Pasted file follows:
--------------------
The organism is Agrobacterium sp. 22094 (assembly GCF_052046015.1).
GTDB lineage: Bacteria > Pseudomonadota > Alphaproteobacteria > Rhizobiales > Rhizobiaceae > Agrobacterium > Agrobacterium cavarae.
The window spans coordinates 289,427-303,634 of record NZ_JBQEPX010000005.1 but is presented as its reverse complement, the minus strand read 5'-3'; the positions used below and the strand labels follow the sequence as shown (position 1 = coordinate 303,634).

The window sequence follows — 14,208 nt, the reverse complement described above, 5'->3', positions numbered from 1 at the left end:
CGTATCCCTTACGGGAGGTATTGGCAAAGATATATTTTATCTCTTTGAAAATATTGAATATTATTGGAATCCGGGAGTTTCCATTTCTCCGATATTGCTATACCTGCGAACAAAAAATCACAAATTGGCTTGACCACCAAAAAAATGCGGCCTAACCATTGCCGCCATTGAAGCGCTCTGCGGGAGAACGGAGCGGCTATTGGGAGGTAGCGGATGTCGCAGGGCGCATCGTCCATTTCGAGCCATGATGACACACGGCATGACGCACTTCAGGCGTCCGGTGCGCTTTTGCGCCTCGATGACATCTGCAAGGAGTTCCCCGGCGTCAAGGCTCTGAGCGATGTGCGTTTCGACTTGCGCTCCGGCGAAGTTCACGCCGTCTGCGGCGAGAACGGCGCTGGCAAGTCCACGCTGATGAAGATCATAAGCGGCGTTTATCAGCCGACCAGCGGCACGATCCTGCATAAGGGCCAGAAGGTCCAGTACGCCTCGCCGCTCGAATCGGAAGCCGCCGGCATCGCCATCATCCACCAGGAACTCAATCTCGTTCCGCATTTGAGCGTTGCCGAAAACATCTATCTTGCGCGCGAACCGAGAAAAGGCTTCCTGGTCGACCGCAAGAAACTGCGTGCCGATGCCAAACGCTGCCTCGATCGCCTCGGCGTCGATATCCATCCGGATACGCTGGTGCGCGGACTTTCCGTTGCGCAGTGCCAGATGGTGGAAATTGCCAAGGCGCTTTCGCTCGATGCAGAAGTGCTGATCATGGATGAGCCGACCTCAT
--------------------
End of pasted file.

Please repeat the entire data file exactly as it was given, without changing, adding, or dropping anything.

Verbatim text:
The organism is Agrobacterium sp. 22094 (assembly GCF_052046015.1).
GTDB lineage: Bacteria > Pseudomonadota > Alphaproteobacteria > Rhizobiales > Rhizobiaceae > Agrobacterium > Agrobacterium cavarae.
The window spans coordinates 289,427-303,634 of record NZ_JBQEPX010000005.1 but is presented as its reverse complement, the minus strand read 5'-3'; the positions used below and the strand labels follow the sequence as shown (position 1 = coordinate 303,634).

The window sequence follows — 14,208 nt, the reverse complement described above, 5'->3', positions numbered from 1 at the left end:
CGTATCCCTTACGGGAGGTATTGGCAAAGATATATTTTATCTCTTTGAAAATATTGAATATTATTGGAATCCGGGAGTTTCCATTTCTCCGATATTGCTATACCTGCGAACAAAAAATCACAAATTGGCTTGACCACCAAAAAAATGCGGCCTAACCATTGCCGCCATTGAAGCGCTCTGCGGGAGAACGGAGCGGCTATTGGGAGGTAGCGGATGTCGCAGGGCGCATCGTCCATTTCGAGCCATGATGACACACGGCATGACGCACTTCAGGCGTCCGGTGCGCTTTTGCGCCTCGATGACATCTGCAAGGAGTTCCCCGGCGTCAAGGCTCTGAGCGATGTGCGTTTCGACTTGCGCTCCGGCGAAGTTCACGCCGTCTGCGGCGAGAACGGCGCTGGCAAGTCCACGCTGATGAAGATCATAAGCGGCGTTTATCAGCCGACCAGCGGCACGATCCTGCATAAGGGCCAGAAGGTCCAGTACGCCTCGCCGCTCGAATCGGAAGCCGCCGGCATCGCCATCATCCACCAGGAACTCAATCTCGTTCCGCATTTGAGCGTTGCCGAAAACATCTATCTTGCGCGCGAACCGAGAAAAGGCTTCCTGGTCGACCGCAAGAAACTGCGTGCCGATGCCAAACGCTGCCTCGATCGCCTCGGCGTCGATATCCATCCGGATACGCTGGTGCGCGGACTTTCCGTTGCGCAGTGCCAGATGGTGGAAATTGCCAAGGCGCTTTCGCTCGATGCAGAAGTGCTGATCATGGATGAGCCGACCTCAT